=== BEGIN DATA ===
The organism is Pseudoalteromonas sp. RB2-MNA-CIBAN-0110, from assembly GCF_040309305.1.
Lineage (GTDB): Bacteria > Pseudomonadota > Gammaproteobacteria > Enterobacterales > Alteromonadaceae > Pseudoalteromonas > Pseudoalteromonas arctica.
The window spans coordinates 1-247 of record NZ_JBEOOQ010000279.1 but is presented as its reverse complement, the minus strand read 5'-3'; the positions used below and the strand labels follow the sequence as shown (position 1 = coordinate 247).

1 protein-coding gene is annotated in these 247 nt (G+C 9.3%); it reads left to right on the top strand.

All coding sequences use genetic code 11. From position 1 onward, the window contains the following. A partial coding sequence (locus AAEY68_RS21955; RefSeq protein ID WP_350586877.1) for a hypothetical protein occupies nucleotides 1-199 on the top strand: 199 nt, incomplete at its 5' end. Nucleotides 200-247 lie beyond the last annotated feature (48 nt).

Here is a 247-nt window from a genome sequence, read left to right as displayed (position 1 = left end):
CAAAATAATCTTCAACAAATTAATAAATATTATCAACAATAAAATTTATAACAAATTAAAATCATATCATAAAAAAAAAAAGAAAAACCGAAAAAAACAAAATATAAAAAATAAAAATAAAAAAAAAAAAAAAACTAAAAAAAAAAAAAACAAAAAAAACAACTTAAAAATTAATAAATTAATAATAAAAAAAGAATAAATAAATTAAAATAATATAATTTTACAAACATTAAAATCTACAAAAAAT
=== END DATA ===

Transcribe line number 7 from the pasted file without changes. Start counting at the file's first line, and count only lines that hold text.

CAAAATAATCTTCAACAAATTAATAAATATTATCAACAATAAAATTTATAACAAATTAAAATCATATCATAAAAAAAAAAAGAAAAACCGAAAAAAACAAAATATAAAAAATAAAAATAAAAAAAAAAAAAAAACTAAAAAAAAAAAAAACAAAAAAAACAACTTAAAAATTAATAAATTAATAATAAAAAAAGAATAAATAAATTAAAATAATATAATTTTACAAACATTAAAATCTACAAAAAAT